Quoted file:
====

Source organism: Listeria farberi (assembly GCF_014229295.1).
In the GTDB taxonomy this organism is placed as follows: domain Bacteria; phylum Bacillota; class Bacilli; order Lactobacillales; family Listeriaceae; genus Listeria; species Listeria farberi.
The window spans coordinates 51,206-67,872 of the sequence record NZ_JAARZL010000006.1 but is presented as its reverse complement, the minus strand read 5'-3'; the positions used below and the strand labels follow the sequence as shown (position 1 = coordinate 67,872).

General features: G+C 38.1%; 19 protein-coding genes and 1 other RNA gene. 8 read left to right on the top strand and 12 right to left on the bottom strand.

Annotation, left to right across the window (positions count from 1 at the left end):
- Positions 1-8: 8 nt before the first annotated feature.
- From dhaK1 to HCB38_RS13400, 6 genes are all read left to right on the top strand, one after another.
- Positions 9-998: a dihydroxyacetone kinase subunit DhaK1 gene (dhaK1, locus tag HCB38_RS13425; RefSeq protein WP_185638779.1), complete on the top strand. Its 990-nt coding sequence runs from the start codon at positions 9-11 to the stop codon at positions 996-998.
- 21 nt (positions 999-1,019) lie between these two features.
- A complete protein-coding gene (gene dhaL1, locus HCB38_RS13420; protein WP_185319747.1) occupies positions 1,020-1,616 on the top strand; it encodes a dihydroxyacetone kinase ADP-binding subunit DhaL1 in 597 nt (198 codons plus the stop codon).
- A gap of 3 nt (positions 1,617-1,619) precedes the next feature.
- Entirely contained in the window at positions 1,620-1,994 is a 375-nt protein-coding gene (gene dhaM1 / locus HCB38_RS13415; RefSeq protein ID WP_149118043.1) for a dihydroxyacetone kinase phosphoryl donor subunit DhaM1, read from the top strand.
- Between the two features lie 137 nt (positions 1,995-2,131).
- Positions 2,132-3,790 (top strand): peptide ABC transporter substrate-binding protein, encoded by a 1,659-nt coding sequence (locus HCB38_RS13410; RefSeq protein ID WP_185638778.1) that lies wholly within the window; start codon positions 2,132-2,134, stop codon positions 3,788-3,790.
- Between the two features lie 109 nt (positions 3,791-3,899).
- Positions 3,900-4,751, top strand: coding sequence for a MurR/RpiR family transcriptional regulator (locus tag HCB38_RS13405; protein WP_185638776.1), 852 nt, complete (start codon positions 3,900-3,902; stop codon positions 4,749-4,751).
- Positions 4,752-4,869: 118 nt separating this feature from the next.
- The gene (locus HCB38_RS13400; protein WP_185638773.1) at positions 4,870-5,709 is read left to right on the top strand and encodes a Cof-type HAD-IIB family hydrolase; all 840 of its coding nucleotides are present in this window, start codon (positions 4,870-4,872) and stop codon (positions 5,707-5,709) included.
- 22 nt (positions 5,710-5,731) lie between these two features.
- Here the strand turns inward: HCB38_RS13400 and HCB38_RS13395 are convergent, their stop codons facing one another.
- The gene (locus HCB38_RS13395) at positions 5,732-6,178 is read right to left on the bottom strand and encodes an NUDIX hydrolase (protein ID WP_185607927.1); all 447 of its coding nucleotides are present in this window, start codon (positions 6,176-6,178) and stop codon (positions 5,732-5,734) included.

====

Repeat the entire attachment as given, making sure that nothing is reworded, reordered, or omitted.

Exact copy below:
Source organism: Listeria farberi (assembly GCF_014229295.1).
In the GTDB taxonomy this organism is placed as follows: domain Bacteria; phylum Bacillota; class Bacilli; order Lactobacillales; family Listeriaceae; genus Listeria; species Listeria farberi.
The window spans coordinates 51,206-67,872 of the sequence record NZ_JAARZL010000006.1 but is presented as its reverse complement, the minus strand read 5'-3'; the positions used below and the strand labels follow the sequence as shown (position 1 = coordinate 67,872).

General features: G+C 38.1%; 19 protein-coding genes and 1 other RNA gene. 8 read left to right on the top strand and 12 right to left on the bottom strand.

Annotation, left to right across the window (positions count from 1 at the left end):
- Positions 1-8: 8 nt before the first annotated feature.
- From dhaK1 to HCB38_RS13400, 6 genes are all read left to right on the top strand, one after another.
- Positions 9-998: a dihydroxyacetone kinase subunit DhaK1 gene (dhaK1, locus tag HCB38_RS13425; RefSeq protein WP_185638779.1), complete on the top strand. Its 990-nt coding sequence runs from the start codon at positions 9-11 to the stop codon at positions 996-998.
- 21 nt (positions 999-1,019) lie between these two features.
- A complete protein-coding gene (gene dhaL1, locus HCB38_RS13420; protein WP_185319747.1) occupies positions 1,020-1,616 on the top strand; it encodes a dihydroxyacetone kinase ADP-binding subunit DhaL1 in 597 nt (198 codons plus the stop codon).
- A gap of 3 nt (positions 1,617-1,619) precedes the next feature.
- Entirely contained in the window at positions 1,620-1,994 is a 375-nt protein-coding gene (gene dhaM1 / locus HCB38_RS13415; RefSeq protein ID WP_149118043.1) for a dihydroxyacetone kinase phosphoryl donor subunit DhaM1, read from the top strand.
- Between the two features lie 137 nt (positions 1,995-2,131).
- Positions 2,132-3,790 (top strand): peptide ABC transporter substrate-binding protein, encoded by a 1,659-nt coding sequence (locus HCB38_RS13410; RefSeq protein ID WP_185638778.1) that lies wholly within the window; start codon positions 2,132-2,134, stop codon positions 3,788-3,790.
- Between the two features lie 109 nt (positions 3,791-3,899).
- Positions 3,900-4,751, top strand: coding sequence for a MurR/RpiR family transcriptional regulator (locus tag HCB38_RS13405; protein WP_185638776.1), 852 nt, complete (start codon positions 3,900-3,902; stop codon positions 4,749-4,751).
- Positions 4,752-4,869: 118 nt separating this feature from the next.
- The gene (locus HCB38_RS13400; protein WP_185638773.1) at positions 4,870-5,709 is read left to right on the top strand and encodes a Cof-type HAD-IIB family hydrolase; all 840 of its coding nucleotides are present in this window, start codon (positions 4,870-4,872) and stop codon (positions 5,707-5,709) included.
- 22 nt (positions 5,710-5,731) lie between these two features.
- Here the strand turns inward: HCB38_RS13400 and HCB38_RS13395 are convergent, their stop codons facing one another.
- The gene (locus HCB38_RS13395) at positions 5,732-6,178 is read right to left on the bottom strand and encodes an NUDIX hydrolase (protein ID WP_185607927.1); all 447 of its coding nucleotides are present in this window, start codon (positions 6,176-6,178) and stop codon (positions 5,732-5,734) included.